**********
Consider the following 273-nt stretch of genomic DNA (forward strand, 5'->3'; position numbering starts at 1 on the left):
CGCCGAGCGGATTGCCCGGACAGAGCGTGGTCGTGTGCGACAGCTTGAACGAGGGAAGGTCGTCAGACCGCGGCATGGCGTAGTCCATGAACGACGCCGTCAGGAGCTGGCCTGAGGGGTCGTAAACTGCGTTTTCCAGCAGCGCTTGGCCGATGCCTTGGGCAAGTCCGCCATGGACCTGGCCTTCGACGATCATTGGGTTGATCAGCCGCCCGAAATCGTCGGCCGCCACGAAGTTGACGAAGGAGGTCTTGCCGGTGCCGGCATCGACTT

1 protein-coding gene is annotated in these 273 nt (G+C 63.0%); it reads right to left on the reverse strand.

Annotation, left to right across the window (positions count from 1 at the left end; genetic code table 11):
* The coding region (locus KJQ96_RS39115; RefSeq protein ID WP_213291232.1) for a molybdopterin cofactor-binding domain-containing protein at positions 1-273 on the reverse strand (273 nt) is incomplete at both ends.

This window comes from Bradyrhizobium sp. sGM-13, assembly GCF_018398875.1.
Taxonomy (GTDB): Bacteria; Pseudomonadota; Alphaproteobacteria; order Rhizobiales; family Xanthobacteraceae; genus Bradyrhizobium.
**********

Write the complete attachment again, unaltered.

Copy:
Consider the following 273-nt stretch of genomic DNA (forward strand, 5'->3'; position numbering starts at 1 on the left):
CGCCGAGCGGATTGCCCGGACAGAGCGTGGTCGTGTGCGACAGCTTGAACGAGGGAAGGTCGTCAGACCGCGGCATGGCGTAGTCCATGAACGACGCCGTCAGGAGCTGGCCTGAGGGGTCGTAAACTGCGTTTTCCAGCAGCGCTTGGCCGATGCCTTGGGCAAGTCCGCCATGGACCTGGCCTTCGACGATCATTGGGTTGATCAGCCGCCCGAAATCGTCGGCCGCCACGAAGTTGACGAAGGAGGTCTTGCCGGTGCCGGCATCGACTT

1 protein-coding gene is annotated in these 273 nt (G+C 63.0%); it reads right to left on the reverse strand.

Annotation, left to right across the window (positions count from 1 at the left end; genetic code table 11):
* The coding region (locus KJQ96_RS39115; RefSeq protein ID WP_213291232.1) for a molybdopterin cofactor-binding domain-containing protein at positions 1-273 on the reverse strand (273 nt) is incomplete at both ends.

This window comes from Bradyrhizobium sp. sGM-13, assembly GCF_018398875.1.
Taxonomy (GTDB): Bacteria; Pseudomonadota; Alphaproteobacteria; order Rhizobiales; family Xanthobacteraceae; genus Bradyrhizobium.